Everson Walls is a hero – and not because he made four pro-bowls as a defensive back for the NFL’s Dallas Cowboys or won a Super Bowl with the New York Giants. No, he is a hero for saving the life of former Cowboys teammate and friend, Ron Springs, by donating him a kidney on February 28th.
“It’s brotherly love,” Springs tearily expressed his gratitude to Walls. Springs and Walls hope to inspire others to become donors. With nearly 1,500 Massachusetts citizens and over 70,000 Americans currently on the waiting list for kidneys, the need for more donors is apparent.
Ron Springs’ kidneys failed because of a 16 year bout with diabetes – he had been on the national transplant waiting list since 2004. The disease has led to the amputation of his right foot and the big and middle toes on his left foot, and caused his hands to curl into knots. He also was forced into a wheelchair and needed dialysis three times a week. Attempts to secure a kidney from family members failed twice. His kidneys may have failed him, but insane government regulations have been the real culprit.
The perpetrator is an utterly indefensible organ policy in America which prohibits the use of “valuable consideration” to purchase a kidney. In other words, the maximum price of kidneys has been mandated to be zero dollars. This failure to permit the voluntary exchange of kidneys in an open marketplace results in the deaths of thousands of humans every year, and is the cause of unimaginable suffering for thousands more. The prohibition does this because the way in which kidneys are now allocated to those that need them – first come, first served – is that long-waiting lists of patients emerge.
In most situations, people at the back of the line have strong incentives to get to the front. Thus, queues usually give rise to “black markets” to achieve the result that the price system would have accomplished for a much lower cost. But the nature of organ transplant operations make “illicit” trading difficult, if not impossible, and there is little else people can do to get to the front of the line. Such arrangements are impossible in the kidney “market” because the kidney transplant system in America is run by the United Network of Organ Sharing (UNOS), which is the recipient of a federal statutory monopoly.
UNOS, like Ron Springs, relies on the donations of kidneys from family members and close friends to allocate scarce kidneys to those in need of them. But there’s not enough “brotherly love” to go around. Millions of Americans are able to make kidney transfers with minimal risk to their own lives and health, yet only a handful make them outside of their own family connections. The “warm glow” people get from doing good is clearly not enough to offset the discomfort and inconvenience from donating an organ. If it were, the supply of organs would be large enough to satisfy demand, yet only 16,000 people received kidneys last year, and the waiting list continues to expand.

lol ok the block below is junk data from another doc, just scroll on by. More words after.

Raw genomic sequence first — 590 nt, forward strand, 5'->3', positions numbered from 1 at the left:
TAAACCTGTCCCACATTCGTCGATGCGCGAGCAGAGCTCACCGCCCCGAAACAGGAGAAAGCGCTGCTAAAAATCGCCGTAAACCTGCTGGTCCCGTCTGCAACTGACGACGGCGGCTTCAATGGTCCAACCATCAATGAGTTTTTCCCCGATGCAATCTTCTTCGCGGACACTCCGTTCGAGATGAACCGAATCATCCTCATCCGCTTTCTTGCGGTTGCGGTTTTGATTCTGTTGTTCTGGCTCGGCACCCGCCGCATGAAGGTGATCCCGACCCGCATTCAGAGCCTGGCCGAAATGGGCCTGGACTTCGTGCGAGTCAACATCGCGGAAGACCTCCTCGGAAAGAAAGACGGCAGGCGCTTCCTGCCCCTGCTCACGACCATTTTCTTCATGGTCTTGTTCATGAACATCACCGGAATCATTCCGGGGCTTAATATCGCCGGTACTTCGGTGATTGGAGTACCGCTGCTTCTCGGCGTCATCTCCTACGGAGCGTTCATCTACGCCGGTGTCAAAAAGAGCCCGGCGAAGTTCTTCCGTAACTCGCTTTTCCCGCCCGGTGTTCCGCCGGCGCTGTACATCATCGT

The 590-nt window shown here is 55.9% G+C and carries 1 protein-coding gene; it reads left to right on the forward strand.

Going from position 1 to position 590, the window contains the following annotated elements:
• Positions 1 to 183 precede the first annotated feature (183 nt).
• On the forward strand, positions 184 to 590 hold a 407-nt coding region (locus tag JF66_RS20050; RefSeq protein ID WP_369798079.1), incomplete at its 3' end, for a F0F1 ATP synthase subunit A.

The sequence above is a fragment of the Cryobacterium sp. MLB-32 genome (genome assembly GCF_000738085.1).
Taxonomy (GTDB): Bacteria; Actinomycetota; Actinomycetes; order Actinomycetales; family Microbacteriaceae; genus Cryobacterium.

Only mutually assenting financial transactions would insure that the supply of kidneys would grow and that those for whom the benefits of a new kidney would be largest (such as young mothers) would be able to get them. Despite the resounding evidence in support of the price system as both the most efficient and just method of allocating scarce resources, UNOS, Congress and the transplant community continue to prefer queuing sick patients instead.
Why are these waiting lists tolerated in matters of life and death (the average wait time for kidneys is nearly 4 years), but completely unacceptable when the stakes are far lower (JetBlue makes you sit on a tarmac for 6 hours during an ice storm and Congress immediately moves to pass a “passenger bill of rights”)? Simply, nobody is held responsible for the problems created under systems of collective choice, whereas the managers and owners of JetBlue face immediate and serious negative economic consequences resulting from their poor decision making. So, while JetBlue works hard to gain the trust of its customers, the transplant community stumbles over itself looking for non-price alternatives to allocating kidneys.
Suffering appears to matter little to market opponents. Typical arguments are hollow and inconsistent. Some lament the commoditization of body parts, but overlook that most people rent their entire selves in the labor market. Others worry that supply responses will largely come from the poor, but neglect to explain how the poor are better off with fewer options. Still others find it unfair that poor patients may not be able to afford organs. They neglect to acknowledge that the actual organ represents a small fraction of the over $100,000 cost to transplant a kidney – and that charities and insurance exist to address these needs – or that shorter waiting times would substantially reduce the financial and emotional costs of treating kidney disease with dialysis. About the only legitimate concern is that some people may impulsively sell organs, but mandatory pre-sale cooling off periods would easily mitigate this problem.
The inconsistency of such moral objections to organ markets are benign when juxtaposed with the typical argument in favor of abortion – a woman’s right to use her own body as she wishes. I simply cannot accept that a right to use one’s own body in ending a life is sacred, while the right to use one’s body to voluntarily save a life is considered profane.
Anti-market moralists who loathe humane efforts to save lives via market incentives should be viewed with suspicion. How would they justify the extreme suffering to Ron Springs and the thousands of other patients waiting for kidneys? Altruism as an organizing social force has proven not just ineffective, but deadly – killing millions in the USSR, China, Cambodia, etc. How can we allow it to kill thousands within our own borders? I challenge readers to offer a superior solution to the one I have here proposed.